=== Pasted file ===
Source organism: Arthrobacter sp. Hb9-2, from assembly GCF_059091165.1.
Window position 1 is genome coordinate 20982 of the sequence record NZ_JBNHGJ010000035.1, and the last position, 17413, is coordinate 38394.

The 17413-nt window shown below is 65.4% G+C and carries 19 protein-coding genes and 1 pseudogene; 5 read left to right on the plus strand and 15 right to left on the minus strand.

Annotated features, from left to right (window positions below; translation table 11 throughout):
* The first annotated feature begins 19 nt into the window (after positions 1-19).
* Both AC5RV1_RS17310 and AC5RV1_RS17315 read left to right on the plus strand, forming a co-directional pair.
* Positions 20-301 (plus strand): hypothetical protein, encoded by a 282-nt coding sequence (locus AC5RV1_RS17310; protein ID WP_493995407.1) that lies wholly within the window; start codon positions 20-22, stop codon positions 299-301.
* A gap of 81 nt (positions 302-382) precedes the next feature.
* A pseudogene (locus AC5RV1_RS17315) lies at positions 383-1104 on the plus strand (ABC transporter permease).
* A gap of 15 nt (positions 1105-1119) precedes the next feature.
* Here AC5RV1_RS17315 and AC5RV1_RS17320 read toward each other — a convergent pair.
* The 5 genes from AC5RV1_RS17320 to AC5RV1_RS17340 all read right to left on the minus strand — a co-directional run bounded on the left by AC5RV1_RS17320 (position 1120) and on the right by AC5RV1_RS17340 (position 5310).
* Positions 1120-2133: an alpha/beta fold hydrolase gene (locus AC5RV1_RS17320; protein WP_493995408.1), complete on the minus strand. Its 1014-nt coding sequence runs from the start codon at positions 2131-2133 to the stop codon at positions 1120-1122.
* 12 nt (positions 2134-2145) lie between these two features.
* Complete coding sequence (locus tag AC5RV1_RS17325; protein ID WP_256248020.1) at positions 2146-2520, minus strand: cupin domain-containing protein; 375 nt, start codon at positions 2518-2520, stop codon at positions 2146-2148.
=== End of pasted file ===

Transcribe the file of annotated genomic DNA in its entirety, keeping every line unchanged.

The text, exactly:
Source organism: Arthrobacter sp. Hb9-2, from assembly GCF_059091165.1.
Window position 1 is genome coordinate 20982 of the sequence record NZ_JBNHGJ010000035.1, and the last position, 17413, is coordinate 38394.

The 17413-nt window shown below is 65.4% G+C and carries 19 protein-coding genes and 1 pseudogene; 5 read left to right on the plus strand and 15 right to left on the minus strand.

Annotated features, from left to right (window positions below; translation table 11 throughout):
* The first annotated feature begins 19 nt into the window (after positions 1-19).
* Both AC5RV1_RS17310 and AC5RV1_RS17315 read left to right on the plus strand, forming a co-directional pair.
* Positions 20-301 (plus strand): hypothetical protein, encoded by a 282-nt coding sequence (locus AC5RV1_RS17310; protein ID WP_493995407.1) that lies wholly within the window; start codon positions 20-22, stop codon positions 299-301.
* A gap of 81 nt (positions 302-382) precedes the next feature.
* A pseudogene (locus AC5RV1_RS17315) lies at positions 383-1104 on the plus strand (ABC transporter permease).
* A gap of 15 nt (positions 1105-1119) precedes the next feature.
* Here AC5RV1_RS17315 and AC5RV1_RS17320 read toward each other — a convergent pair.
* The 5 genes from AC5RV1_RS17320 to AC5RV1_RS17340 all read right to left on the minus strand — a co-directional run bounded on the left by AC5RV1_RS17320 (position 1120) and on the right by AC5RV1_RS17340 (position 5310).
* Positions 1120-2133: an alpha/beta fold hydrolase gene (locus AC5RV1_RS17320; protein WP_493995408.1), complete on the minus strand. Its 1014-nt coding sequence runs from the start codon at positions 2131-2133 to the stop codon at positions 1120-1122.
* 12 nt (positions 2134-2145) lie between these two features.
* Complete coding sequence (locus tag AC5RV1_RS17325; protein ID WP_256248020.1) at positions 2146-2520, minus strand: cupin domain-containing protein; 375 nt, start codon at positions 2518-2520, stop codon at positions 2146-2148.